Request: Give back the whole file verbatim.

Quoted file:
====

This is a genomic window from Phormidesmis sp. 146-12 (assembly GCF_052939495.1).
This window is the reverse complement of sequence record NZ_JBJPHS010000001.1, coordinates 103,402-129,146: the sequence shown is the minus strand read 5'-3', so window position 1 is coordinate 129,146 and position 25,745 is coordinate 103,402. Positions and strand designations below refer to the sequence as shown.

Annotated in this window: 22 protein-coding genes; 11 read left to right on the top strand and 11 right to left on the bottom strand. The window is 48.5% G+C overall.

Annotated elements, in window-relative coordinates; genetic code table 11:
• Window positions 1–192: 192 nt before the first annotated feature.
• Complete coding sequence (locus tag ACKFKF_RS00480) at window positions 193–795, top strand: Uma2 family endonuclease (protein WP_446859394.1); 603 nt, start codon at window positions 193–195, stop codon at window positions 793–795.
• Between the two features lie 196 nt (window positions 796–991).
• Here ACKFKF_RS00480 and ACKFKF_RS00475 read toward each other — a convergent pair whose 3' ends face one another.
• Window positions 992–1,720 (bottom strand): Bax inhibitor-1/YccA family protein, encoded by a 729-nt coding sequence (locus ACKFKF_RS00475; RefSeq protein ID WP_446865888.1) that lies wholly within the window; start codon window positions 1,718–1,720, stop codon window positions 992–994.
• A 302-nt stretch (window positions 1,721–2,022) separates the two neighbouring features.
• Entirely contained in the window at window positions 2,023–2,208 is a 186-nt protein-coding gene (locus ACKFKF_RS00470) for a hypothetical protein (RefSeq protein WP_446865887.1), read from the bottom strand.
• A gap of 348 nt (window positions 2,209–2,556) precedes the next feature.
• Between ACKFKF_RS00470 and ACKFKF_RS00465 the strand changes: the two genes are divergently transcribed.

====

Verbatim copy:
This is a genomic window from Phormidesmis sp. 146-12 (assembly GCF_052939495.1).
This window is the reverse complement of sequence record NZ_JBJPHS010000001.1, coordinates 103,402-129,146: the sequence shown is the minus strand read 5'-3', so window position 1 is coordinate 129,146 and position 25,745 is coordinate 103,402. Positions and strand designations below refer to the sequence as shown.

Annotated in this window: 22 protein-coding genes; 11 read left to right on the top strand and 11 right to left on the bottom strand. The window is 48.5% G+C overall.

Annotated elements, in window-relative coordinates; genetic code table 11:
• Window positions 1–192: 192 nt before the first annotated feature.
• Complete coding sequence (locus tag ACKFKF_RS00480) at window positions 193–795, top strand: Uma2 family endonuclease (protein WP_446859394.1); 603 nt, start codon at window positions 193–195, stop codon at window positions 793–795.
• Between the two features lie 196 nt (window positions 796–991).
• Here ACKFKF_RS00480 and ACKFKF_RS00475 read toward each other — a convergent pair whose 3' ends face one another.
• Window positions 992–1,720 (bottom strand): Bax inhibitor-1/YccA family protein, encoded by a 729-nt coding sequence (locus ACKFKF_RS00475; RefSeq protein ID WP_446865888.1) that lies wholly within the window; start codon window positions 1,718–1,720, stop codon window positions 992–994.
• A 302-nt stretch (window positions 1,721–2,022) separates the two neighbouring features.
• Entirely contained in the window at window positions 2,023–2,208 is a 186-nt protein-coding gene (locus ACKFKF_RS00470) for a hypothetical protein (RefSeq protein WP_446865887.1), read from the bottom strand.
• A gap of 348 nt (window positions 2,209–2,556) precedes the next feature.
• Between ACKFKF_RS00470 and ACKFKF_RS00465 the strand changes: the two genes are divergently transcribed.